Scott Hanselman

You can now download the new Open Source Windows Terminal

June 20, '19 Comments [16] Posted in Open Source | Win10
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Last month Microsoft announced a new open source Windows Terminal! It's up at https://github.com/microsoft/Terminal and it's great, but for the last several weeks you've had to build it yourself as a Developer. It's been very v0.1 if you know what I mean.

Today you can download the Windows Terminal from the Microsoft Store! This is a preview release (think v0.2) but it'll automatically update, often, from the Windows Store if you have Windows 10 version 18362.0 or higher. Run "winver" to make sure.

Windows Terminal

If you don't see any tabs, hit Ctrl-T and note the + and the pull down menu at the top there. Under the menu go to Settings to open profiles.json. Here's mine on one machine.

Here's some Hot Windows Terminal Tips

You can do background images, even animated, with opacity (with useAcrylic off):

"backgroundImage": "c:/users/scott/desktop/doug.gif",
"backgroundImageOpacity": 0.7,
"backgroundImageStretchMode": "uniformToFill

You can edit the key bindings to your taste in the "key bindings" section. For now, be specific, so the * might be expressed as Ctrl+Shift+8, for example.

Try other things like cursor shape and color, history size, as well as different fonts for each tab.

 "cursorShape": "vintage"

If you're using WSL or WSL2, use the distro name like this in your new profile:

"wsl.exe -d Ubuntu-18.04"

If you like Font Ligatures or use Powerline, consider Fira Code as a potential new font.

I'd recommend you PIN terminal to your taskbar and start menu, but you can run windows terminal from the command "wt" from Windows R or from anotherc console. That's just "wt" and enter!

Try not just "Ctrl+Mouse Scroll" but also "Ctrl+Shift+Mouse Scroll" and get your your whole life!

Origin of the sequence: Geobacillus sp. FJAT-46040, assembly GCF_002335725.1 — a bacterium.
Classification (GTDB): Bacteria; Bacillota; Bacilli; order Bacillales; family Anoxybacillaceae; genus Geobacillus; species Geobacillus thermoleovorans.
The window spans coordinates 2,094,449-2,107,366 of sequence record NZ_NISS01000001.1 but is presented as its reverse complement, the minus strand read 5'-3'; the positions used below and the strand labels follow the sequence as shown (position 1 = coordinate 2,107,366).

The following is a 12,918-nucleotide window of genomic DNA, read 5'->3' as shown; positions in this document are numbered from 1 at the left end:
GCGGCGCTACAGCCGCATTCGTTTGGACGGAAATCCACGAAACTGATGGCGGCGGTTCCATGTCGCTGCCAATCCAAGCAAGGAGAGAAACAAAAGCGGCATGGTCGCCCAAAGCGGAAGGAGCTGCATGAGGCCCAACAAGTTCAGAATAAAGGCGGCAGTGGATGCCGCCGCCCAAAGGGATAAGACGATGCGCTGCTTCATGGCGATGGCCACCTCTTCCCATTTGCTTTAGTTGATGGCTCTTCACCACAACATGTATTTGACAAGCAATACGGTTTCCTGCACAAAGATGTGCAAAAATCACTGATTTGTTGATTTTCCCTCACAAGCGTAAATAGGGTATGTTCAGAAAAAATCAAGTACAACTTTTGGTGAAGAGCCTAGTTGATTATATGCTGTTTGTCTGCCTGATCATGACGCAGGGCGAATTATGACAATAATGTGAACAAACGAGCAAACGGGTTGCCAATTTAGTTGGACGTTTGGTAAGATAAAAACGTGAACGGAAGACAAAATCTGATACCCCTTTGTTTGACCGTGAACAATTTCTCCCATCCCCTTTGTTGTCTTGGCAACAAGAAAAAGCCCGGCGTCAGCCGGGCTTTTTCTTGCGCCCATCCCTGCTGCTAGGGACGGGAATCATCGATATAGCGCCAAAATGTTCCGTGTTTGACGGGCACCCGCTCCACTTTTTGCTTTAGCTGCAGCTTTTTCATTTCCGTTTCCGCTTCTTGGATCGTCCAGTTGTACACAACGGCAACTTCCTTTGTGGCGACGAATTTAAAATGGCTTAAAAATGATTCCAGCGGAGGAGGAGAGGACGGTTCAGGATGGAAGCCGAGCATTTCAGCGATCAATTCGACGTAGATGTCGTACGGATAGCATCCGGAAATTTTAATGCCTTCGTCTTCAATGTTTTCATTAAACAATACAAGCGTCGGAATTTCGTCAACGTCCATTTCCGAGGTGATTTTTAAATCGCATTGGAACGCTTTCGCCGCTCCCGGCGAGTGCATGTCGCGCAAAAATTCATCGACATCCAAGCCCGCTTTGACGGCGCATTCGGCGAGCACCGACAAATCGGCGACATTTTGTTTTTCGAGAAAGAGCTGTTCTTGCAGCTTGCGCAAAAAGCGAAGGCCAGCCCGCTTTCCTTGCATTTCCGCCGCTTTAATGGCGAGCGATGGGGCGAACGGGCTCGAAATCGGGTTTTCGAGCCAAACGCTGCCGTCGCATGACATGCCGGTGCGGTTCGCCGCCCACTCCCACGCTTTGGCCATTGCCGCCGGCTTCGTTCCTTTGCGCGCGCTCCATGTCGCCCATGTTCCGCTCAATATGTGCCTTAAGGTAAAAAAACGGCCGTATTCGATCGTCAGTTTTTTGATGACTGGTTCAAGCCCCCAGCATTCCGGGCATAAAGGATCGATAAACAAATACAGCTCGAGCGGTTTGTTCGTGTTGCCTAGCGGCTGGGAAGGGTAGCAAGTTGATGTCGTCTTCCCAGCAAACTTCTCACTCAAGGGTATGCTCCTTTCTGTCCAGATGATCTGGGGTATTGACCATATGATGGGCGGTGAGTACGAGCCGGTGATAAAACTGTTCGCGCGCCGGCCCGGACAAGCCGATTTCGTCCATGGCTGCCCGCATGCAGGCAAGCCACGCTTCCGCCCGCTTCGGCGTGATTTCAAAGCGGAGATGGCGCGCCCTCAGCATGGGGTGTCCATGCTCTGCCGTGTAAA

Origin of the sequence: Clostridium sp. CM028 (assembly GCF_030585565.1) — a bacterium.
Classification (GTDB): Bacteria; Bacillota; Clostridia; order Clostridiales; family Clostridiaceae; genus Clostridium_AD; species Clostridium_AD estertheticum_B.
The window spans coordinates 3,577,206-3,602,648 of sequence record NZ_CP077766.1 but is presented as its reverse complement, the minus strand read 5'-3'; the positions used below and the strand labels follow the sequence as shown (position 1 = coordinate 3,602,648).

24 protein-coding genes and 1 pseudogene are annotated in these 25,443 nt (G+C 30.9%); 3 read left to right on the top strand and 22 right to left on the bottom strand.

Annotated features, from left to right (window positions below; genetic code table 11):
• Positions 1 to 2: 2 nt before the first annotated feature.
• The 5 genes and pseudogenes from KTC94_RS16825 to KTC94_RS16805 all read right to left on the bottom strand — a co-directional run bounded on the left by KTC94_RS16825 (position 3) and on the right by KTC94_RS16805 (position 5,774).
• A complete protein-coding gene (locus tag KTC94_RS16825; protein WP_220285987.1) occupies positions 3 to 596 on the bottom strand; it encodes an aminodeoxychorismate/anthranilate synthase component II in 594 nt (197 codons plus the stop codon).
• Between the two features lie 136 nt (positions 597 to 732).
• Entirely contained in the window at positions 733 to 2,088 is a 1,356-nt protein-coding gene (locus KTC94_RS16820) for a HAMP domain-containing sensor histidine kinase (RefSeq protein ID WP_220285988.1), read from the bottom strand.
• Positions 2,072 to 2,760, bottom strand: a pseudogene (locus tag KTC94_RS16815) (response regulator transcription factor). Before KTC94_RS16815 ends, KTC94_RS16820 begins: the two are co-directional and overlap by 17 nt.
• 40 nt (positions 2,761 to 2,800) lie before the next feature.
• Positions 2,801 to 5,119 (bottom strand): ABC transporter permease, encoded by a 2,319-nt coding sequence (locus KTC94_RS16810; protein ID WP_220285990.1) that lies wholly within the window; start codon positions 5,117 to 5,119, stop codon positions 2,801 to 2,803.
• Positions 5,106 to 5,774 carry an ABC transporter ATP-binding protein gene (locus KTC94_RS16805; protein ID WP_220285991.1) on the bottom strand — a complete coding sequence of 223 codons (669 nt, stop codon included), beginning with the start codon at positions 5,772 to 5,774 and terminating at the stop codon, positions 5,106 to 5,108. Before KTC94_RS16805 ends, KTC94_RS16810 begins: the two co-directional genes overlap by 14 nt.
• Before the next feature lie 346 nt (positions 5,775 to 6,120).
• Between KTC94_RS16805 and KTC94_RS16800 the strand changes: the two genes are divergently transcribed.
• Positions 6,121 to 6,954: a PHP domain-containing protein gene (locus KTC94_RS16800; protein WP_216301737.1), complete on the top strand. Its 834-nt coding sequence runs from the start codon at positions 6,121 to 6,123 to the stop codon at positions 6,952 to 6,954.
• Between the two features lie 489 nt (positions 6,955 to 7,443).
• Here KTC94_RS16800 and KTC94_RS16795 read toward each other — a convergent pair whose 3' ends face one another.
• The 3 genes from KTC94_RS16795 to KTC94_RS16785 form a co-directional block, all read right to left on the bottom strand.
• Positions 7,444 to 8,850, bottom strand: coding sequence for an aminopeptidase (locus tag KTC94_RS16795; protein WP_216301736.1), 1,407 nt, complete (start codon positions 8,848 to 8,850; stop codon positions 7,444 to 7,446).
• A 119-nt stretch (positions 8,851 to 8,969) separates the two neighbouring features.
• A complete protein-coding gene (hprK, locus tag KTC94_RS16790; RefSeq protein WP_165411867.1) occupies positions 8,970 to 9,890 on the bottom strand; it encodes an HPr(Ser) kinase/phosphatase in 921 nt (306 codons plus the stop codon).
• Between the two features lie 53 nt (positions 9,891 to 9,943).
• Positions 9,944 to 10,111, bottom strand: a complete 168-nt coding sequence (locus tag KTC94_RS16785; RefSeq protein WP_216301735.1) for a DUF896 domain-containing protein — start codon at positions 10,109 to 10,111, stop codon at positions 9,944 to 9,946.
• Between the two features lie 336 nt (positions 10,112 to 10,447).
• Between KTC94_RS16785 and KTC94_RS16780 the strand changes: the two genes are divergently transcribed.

Remember that the definition of a shell is someone fluid, so check out Azure Cloud Shell, in your terminal!

Windows Terminal menus

Also, let's start sharing nice color profiles! Share your new ones as a Gist in this format. Note the name.

{
"background" : "#2C001E",
"black" : "#4E9A06",
"blue" : "#3465A4",
"brightBlack" : "#555753",
"brightBlue" : "#729FCF",
"brightCyan" : "#34E2E2",
"brightGreen" : "#8AE234",
"brightPurple" : "#AD7FA8",
"brightRed" : "#EF2929",
"brightWhite" : "#EEEEEE",
"brightYellow" : "#FCE94F",
"cyan" : "#06989A",
"foreground" : "#EEEEEE",
"green" : "#300A24",
"name" : "UbuntuLegit",
"purple" : "#75507B",
"red" : "#CC0000",
"white" : "#D3D7CF",
"yellow" : "#C4A000"
}

Note also that this should be the beginning of a wonderful Windows Console ecosystem. This isn't the one terminal to end them all, it's the one to start them all. I've loved alternative consoles for YEARS, whether it be ConEmu or Console2 many years ago, I've long declared that Text Mode is a missed opportunity.

Remember also that Terminal !== Shell and that you can bring your shell of choice into your Terminal of choice! If you want the deep architectural dive, be sure to watch the BUILD 2019 technical talk with some of the developers or read about ConPTY and how to integrate with it!


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About Scott

Scott Hanselman is a former professor, former Chief Architect in finance, now speaker, consultant, father, diabetic, and Microsoft employee. He is a failed stand-up comic, a cornrower, and a book author.

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Dynamically generating robots.txt for ASP.NET Core sites based on environment

June 18, '19 Comments [2] Posted in ASP.NET | DotNetCore | Open Source
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I'm putting part of older WebForms portions of my site that still run on bare metal to ASP.NET Core and Azure App Services, and while I'm doing that I realized that I want to make sure my staging sites don't get indexed by Google/Bing.

I already have a robots.txt, but I want one that's specific to production and others that are specific to development or staging. I thought about a number of ways to solve this. I could have a static robots.txt and another robots-staging.txt and conditionally copy one over the other during my Azure DevOps CI/CD pipeline.

Then I realized the simplest possible thing would be to just make robots.txt be dynamic. I thought about writing custom middleware but that sounded like a hassle and more code that needed. I wanted to see just how simple this could be.

  • You could do this as a single inline middleware, and just lambda and func and linq the heck out out it all on one line
  • You could write your own middleware and do lots of options, then activate it bested on env.IsStaging(), etc.
  • You could make a single Razor Page with environment taghelpers.

The last one seemed easiest and would also mean I could change the cshtml without a full recompile, so I made a RobotsTxt.cshtml single razor page. No page model, no code behind. Then I used the built-in environment tag helper to conditionally generate parts of the file. Note also that I forced the mime type to text/plain and I don't use a Layout page, as this needs to stand alone.